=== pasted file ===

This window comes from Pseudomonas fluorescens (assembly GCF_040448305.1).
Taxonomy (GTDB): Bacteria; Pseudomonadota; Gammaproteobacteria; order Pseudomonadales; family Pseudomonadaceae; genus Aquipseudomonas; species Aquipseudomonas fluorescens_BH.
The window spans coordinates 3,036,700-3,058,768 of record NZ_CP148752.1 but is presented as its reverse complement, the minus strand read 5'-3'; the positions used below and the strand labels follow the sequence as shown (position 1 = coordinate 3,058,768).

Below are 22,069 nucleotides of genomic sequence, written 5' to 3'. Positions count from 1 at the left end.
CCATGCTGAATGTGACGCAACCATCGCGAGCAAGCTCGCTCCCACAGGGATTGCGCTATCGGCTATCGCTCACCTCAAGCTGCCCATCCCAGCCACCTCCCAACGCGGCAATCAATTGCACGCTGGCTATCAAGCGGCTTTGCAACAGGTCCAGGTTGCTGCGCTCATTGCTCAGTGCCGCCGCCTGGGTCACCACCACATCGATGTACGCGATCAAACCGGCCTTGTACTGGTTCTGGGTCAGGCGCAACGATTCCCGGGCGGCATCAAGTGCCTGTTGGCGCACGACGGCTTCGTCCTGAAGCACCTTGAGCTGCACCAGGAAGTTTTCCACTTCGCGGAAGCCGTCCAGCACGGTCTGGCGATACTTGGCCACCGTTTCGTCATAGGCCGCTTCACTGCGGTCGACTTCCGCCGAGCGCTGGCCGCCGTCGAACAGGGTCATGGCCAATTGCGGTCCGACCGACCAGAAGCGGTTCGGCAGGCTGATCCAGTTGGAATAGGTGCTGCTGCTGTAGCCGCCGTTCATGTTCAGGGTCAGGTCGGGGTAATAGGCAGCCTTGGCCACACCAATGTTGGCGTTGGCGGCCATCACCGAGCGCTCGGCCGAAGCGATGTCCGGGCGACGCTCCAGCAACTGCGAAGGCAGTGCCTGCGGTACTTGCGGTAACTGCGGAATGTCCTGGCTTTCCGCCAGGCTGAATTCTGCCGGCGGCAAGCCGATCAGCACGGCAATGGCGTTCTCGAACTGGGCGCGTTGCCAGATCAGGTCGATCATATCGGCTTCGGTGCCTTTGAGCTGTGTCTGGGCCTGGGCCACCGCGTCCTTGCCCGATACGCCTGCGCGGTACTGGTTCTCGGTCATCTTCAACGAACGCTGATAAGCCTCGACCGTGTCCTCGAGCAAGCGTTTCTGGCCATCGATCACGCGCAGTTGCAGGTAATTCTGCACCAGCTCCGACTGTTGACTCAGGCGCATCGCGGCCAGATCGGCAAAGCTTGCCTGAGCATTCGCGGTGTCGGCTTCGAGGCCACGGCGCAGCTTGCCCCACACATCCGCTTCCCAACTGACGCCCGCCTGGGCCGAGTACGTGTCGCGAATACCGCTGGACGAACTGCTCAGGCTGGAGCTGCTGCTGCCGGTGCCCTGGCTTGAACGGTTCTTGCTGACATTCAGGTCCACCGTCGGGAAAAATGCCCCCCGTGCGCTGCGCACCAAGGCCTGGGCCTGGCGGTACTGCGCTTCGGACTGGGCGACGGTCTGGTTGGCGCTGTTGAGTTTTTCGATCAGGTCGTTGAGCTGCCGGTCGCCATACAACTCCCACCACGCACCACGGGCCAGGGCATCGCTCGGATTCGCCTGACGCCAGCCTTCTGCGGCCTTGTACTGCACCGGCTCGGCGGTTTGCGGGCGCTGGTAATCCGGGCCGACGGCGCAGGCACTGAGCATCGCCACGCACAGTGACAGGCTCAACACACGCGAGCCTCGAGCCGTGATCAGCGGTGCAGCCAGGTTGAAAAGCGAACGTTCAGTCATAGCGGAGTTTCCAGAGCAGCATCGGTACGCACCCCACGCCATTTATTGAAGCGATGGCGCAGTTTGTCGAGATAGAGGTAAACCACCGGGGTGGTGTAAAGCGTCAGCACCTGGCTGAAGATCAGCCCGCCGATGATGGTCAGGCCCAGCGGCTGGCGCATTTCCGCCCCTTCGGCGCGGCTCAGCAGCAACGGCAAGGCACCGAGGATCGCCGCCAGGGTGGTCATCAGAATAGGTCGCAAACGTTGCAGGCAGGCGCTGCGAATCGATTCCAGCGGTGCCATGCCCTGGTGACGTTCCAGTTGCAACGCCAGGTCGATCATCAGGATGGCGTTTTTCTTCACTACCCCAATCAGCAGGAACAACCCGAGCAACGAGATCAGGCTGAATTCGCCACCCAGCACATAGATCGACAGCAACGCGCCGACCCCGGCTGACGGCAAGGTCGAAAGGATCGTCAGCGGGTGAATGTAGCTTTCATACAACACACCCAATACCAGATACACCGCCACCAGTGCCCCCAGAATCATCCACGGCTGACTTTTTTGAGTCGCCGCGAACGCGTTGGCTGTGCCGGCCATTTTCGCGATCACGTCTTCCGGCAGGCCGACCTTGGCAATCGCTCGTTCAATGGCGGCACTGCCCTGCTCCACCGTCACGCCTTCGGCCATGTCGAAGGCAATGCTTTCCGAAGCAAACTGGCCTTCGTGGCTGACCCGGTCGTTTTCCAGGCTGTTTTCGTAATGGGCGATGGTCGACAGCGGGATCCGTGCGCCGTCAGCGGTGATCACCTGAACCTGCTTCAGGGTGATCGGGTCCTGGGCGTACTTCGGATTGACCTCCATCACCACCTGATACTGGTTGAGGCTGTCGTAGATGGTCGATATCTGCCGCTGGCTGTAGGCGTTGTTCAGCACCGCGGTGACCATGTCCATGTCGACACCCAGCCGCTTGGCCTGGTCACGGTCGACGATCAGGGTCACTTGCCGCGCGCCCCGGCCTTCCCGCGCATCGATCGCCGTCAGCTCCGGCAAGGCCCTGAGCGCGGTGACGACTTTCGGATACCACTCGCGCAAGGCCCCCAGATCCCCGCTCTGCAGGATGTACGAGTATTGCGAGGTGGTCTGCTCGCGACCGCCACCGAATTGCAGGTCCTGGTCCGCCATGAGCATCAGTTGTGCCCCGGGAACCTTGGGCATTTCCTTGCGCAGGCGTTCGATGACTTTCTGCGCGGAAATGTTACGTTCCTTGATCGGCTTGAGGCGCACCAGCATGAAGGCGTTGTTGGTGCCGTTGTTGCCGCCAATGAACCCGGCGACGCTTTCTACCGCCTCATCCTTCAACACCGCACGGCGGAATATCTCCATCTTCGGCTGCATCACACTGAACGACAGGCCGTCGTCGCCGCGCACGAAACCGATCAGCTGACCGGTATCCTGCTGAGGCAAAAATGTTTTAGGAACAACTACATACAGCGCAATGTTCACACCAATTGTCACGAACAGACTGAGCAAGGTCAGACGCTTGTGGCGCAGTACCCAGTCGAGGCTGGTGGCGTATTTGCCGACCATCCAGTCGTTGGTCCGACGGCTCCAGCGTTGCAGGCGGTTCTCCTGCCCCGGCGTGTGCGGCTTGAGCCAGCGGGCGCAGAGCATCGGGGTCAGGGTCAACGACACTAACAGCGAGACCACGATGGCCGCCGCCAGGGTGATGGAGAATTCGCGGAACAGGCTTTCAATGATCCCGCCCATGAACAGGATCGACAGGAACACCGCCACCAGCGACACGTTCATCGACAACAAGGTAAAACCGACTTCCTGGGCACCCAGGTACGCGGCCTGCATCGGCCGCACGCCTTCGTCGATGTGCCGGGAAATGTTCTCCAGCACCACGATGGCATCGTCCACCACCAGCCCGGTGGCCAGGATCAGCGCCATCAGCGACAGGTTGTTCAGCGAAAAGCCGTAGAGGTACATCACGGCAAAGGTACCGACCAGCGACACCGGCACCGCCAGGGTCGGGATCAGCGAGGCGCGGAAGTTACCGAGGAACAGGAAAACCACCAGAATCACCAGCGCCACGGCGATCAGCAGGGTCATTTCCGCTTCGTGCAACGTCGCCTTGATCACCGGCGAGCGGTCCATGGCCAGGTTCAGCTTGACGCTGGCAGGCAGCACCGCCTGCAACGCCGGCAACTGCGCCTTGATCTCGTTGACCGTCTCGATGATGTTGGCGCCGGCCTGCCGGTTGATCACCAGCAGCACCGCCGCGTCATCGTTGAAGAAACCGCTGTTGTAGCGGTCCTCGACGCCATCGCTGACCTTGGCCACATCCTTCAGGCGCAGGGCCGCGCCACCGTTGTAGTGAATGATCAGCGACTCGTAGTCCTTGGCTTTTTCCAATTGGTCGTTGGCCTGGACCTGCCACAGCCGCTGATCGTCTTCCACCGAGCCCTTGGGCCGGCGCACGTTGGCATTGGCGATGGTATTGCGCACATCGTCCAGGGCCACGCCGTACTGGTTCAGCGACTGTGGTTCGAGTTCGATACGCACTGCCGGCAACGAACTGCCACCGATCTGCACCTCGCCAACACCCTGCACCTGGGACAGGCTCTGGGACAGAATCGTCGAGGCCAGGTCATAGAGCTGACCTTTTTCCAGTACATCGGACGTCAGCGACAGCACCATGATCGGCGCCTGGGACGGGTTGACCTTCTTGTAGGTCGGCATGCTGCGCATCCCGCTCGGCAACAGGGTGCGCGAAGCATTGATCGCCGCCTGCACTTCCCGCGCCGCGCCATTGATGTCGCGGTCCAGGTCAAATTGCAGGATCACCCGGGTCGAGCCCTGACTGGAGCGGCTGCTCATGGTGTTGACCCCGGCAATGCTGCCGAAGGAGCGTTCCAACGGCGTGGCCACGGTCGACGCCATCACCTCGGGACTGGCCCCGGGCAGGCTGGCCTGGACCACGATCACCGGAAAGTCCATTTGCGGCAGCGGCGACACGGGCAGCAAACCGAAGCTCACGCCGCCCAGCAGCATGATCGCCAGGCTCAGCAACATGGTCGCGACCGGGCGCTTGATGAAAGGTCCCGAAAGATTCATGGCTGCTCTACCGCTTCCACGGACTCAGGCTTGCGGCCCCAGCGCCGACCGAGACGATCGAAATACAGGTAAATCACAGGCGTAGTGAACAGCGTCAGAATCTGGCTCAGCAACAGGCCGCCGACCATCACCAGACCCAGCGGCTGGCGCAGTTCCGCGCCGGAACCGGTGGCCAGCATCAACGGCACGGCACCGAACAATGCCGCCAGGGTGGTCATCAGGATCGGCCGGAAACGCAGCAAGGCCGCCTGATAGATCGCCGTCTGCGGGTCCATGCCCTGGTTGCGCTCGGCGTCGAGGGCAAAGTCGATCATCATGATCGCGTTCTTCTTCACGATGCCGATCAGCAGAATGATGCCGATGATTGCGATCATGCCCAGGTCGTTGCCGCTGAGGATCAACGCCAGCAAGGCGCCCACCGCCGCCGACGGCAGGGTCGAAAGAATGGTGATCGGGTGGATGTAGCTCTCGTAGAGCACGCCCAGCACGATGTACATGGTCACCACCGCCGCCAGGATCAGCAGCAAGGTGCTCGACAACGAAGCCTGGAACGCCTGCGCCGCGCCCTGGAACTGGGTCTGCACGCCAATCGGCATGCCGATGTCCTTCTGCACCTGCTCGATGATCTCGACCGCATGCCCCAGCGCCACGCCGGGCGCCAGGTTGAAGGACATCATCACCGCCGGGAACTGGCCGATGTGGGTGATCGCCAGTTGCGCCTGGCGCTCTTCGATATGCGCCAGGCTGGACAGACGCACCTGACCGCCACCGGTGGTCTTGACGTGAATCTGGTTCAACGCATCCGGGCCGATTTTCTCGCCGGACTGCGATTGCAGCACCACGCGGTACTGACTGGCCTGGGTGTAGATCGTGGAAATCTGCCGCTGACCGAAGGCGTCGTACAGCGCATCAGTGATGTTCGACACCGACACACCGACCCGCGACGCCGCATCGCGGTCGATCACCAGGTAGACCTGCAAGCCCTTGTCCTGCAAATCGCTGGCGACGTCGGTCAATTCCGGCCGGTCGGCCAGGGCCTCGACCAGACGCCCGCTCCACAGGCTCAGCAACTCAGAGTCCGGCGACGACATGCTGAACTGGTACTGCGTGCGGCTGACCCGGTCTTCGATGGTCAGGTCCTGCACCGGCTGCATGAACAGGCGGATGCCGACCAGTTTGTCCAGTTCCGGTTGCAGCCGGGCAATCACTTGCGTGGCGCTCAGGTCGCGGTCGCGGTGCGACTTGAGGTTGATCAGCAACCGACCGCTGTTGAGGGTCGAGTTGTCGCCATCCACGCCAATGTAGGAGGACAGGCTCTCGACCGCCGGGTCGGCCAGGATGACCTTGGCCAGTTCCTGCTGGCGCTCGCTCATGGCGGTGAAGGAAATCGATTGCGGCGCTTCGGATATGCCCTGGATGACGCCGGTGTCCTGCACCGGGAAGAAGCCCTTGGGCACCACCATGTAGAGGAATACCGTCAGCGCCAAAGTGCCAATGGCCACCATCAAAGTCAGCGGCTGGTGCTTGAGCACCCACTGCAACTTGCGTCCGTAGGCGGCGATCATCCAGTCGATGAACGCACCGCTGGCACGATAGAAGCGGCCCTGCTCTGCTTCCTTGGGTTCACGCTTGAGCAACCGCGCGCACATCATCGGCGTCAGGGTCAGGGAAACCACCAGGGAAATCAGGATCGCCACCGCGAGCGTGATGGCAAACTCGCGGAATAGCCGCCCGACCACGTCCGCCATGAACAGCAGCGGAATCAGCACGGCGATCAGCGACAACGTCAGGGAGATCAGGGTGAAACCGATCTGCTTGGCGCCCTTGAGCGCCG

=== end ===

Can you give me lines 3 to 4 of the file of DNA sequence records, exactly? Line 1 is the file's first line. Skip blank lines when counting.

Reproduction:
The window spans coordinates 3,036,700-3,058,768 of record NZ_CP148752.1 but is presented as its reverse complement, the minus strand read 5'-3'; the positions used below and the strand labels follow the sequence as shown (position 1 = coordinate 3,058,768).

Below are 22,069 nucleotides of genomic sequence, written 5' to 3'. Positions count from 1 at the left end.